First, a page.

Young Muslim calls on police, Nenshi to do more about extremists
Woman says she worries radical groups are being allowed to meet in city mosques
A young Muslim activist wants to see more action from Calgary authorities to deal with extremists.
The call comes after CBC News uncovered details about young Calgary men moving overseas to fight for a notorious terrorist organization in the name of jihad.
- Farah Mohamed Shirdon of Calgary fighting for Islamic State of Iraq and Syria
- 'Terrorists will come to Calgary:' 2nd Muslim rally draws crowd
- Hundreds of Calgary Muslims protest ISIS violence in Iraq
Damian Clairmont left Calgary in November 2012 and was killed during rebel infighting. Salman Ashrafi is responsible for a suicide bombing in Iraq in November that killed 46 people. And just last week it was revealed that Farah Mohamed Shirdon appeared in an Islamic State of Iraq and Syria video burning his Canadian passport, issuing a threat to Canada, the U.S. and "all oppressors."
Hajar Al Khouzaii says she worries videos such as this tarnish all Muslims.
"Those are radical extremists who have been taught to do this,” says Al Khouzaii, who organized a protest this weekend.
"You think this is far away and it doesn't matter because you live in Calgary and they live across the ocean — you should worry a lot.”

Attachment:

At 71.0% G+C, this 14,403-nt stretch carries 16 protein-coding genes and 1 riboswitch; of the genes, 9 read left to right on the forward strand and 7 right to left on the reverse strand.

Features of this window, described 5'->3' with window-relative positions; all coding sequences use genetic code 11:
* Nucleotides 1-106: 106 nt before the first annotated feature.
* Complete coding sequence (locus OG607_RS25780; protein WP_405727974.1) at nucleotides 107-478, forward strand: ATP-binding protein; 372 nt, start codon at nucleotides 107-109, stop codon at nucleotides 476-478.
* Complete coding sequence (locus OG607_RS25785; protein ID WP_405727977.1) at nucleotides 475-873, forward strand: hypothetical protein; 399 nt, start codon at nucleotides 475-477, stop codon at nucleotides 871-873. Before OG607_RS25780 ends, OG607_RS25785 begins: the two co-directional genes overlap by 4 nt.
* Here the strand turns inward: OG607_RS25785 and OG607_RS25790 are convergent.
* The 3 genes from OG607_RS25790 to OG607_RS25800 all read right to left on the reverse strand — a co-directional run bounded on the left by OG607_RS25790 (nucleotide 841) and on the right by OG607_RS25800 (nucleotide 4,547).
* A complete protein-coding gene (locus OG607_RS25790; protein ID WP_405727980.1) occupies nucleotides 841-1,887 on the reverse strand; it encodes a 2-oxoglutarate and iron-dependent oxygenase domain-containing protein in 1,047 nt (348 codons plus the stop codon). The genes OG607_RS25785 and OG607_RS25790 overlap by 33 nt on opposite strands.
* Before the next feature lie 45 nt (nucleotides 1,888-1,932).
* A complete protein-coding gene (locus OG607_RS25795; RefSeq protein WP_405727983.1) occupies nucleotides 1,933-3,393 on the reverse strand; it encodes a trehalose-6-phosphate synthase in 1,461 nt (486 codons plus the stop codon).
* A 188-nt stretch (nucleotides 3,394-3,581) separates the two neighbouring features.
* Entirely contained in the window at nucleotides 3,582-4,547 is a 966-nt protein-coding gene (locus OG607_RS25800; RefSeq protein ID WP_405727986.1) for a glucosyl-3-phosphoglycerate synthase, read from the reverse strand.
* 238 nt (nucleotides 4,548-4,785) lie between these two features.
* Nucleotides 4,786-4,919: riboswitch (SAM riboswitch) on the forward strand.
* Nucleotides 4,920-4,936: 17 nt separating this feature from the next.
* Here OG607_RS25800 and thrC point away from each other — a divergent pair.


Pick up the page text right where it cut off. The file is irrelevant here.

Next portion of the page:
Calgary police say they have been aware for more than eight years that young people are being recruited in Calgary. Chief Rick Hanson says police are aware up to 30 Calgarians have gone overseas to fight with radical groups and some have come back.
"We're not in the mosques. We're not in places where those who know that environment and know when something unusual is happening,” said Hanson.
Al Khouzaii says she is in those places and wants police to do more to crack down on the meetings where radicals are gathering.
“There are a lot of people, including myself, who have reported this continuously to police. That there are mosques in the city where there are meetings for these types of organizations to build,” said Al Khouzaii.
"We know two of the biggest mosques in the city where they are holding these meetings."
Al Khouzaii also says that as a Muslim and the head of one of Canada's biggest cities, Mayor Naheed Nenshi should be making a statement condemning radicals.
Nenshi said last week he considers it a police matter. He declined a request for an interview.
With files from Devin Heroux/CBC and Joclyn Cozac/CBC